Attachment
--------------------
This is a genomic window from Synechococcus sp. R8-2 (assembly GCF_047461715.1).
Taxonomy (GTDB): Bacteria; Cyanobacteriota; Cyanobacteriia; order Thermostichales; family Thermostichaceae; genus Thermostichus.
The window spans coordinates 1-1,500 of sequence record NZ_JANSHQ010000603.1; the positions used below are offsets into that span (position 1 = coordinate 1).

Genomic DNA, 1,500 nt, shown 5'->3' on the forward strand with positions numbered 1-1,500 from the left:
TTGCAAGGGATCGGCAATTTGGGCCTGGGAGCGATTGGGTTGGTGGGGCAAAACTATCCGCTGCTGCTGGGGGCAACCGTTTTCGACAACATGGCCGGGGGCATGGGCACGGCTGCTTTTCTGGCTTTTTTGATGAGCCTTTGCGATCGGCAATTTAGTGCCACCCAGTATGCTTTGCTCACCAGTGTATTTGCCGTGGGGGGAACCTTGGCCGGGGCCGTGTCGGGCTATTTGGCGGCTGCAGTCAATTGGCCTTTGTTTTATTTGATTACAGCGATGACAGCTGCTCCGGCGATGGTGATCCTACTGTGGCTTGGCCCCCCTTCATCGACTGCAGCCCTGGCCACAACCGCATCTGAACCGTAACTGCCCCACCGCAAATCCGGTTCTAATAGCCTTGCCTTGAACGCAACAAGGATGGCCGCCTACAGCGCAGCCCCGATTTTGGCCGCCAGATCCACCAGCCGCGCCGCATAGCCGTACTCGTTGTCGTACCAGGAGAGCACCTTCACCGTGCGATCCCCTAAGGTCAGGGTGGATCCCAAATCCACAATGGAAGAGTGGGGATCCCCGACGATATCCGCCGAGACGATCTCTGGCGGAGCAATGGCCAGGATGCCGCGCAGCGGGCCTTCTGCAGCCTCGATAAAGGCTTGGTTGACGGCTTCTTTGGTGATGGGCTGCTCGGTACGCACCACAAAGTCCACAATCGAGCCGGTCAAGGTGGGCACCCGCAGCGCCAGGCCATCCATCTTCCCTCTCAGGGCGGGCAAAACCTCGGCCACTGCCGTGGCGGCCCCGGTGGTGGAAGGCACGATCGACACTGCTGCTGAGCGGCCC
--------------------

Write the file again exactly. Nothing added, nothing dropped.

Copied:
This is a genomic window from Synechococcus sp. R8-2 (assembly GCF_047461715.1).
Taxonomy (GTDB): Bacteria; Cyanobacteriota; Cyanobacteriia; order Thermostichales; family Thermostichaceae; genus Thermostichus.
The window spans coordinates 1-1,500 of sequence record NZ_JANSHQ010000603.1; the positions used below are offsets into that span (position 1 = coordinate 1).

Genomic DNA, 1,500 nt, shown 5'->3' on the forward strand with positions numbered 1-1,500 from the left:
TTGCAAGGGATCGGCAATTTGGGCCTGGGAGCGATTGGGTTGGTGGGGCAAAACTATCCGCTGCTGCTGGGGGCAACCGTTTTCGACAACATGGCCGGGGGCATGGGCACGGCTGCTTTTCTGGCTTTTTTGATGAGCCTTTGCGATCGGCAATTTAGTGCCACCCAGTATGCTTTGCTCACCAGTGTATTTGCCGTGGGGGGAACCTTGGCCGGGGCCGTGTCGGGCTATTTGGCGGCTGCAGTCAATTGGCCTTTGTTTTATTTGATTACAGCGATGACAGCTGCTCCGGCGATGGTGATCCTACTGTGGCTTGGCCCCCCTTCATCGACTGCAGCCCTGGCCACAACCGCATCTGAACCGTAACTGCCCCACCGCAAATCCGGTTCTAATAGCCTTGCCTTGAACGCAACAAGGATGGCCGCCTACAGCGCAGCCCCGATTTTGGCCGCCAGATCCACCAGCCGCGCCGCATAGCCGTACTCGTTGTCGTACCAGGAGAGCACCTTCACCGTGCGATCCCCTAAGGTCAGGGTGGATCCCAAATCCACAATGGAAGAGTGGGGATCCCCGACGATATCCGCCGAGACGATCTCTGGCGGAGCAATGGCCAGGATGCCGCGCAGCGGGCCTTCTGCAGCCTCGATAAAGGCTTGGTTGACGGCTTCTTTGGTGATGGGCTGCTCGGTACGCACCACAAAGTCCACAATCGAGCCGGTCAAGGTGGGCACCCGCAGCGCCAGGCCATCCATCTTCCCTCTCAGGGCGGGCAAAACCTCGGCCACTGCCGTGGCGGCCCCGGTGGTGGAAGGCACGATCGACACTGCTGCTGAGCGGCCC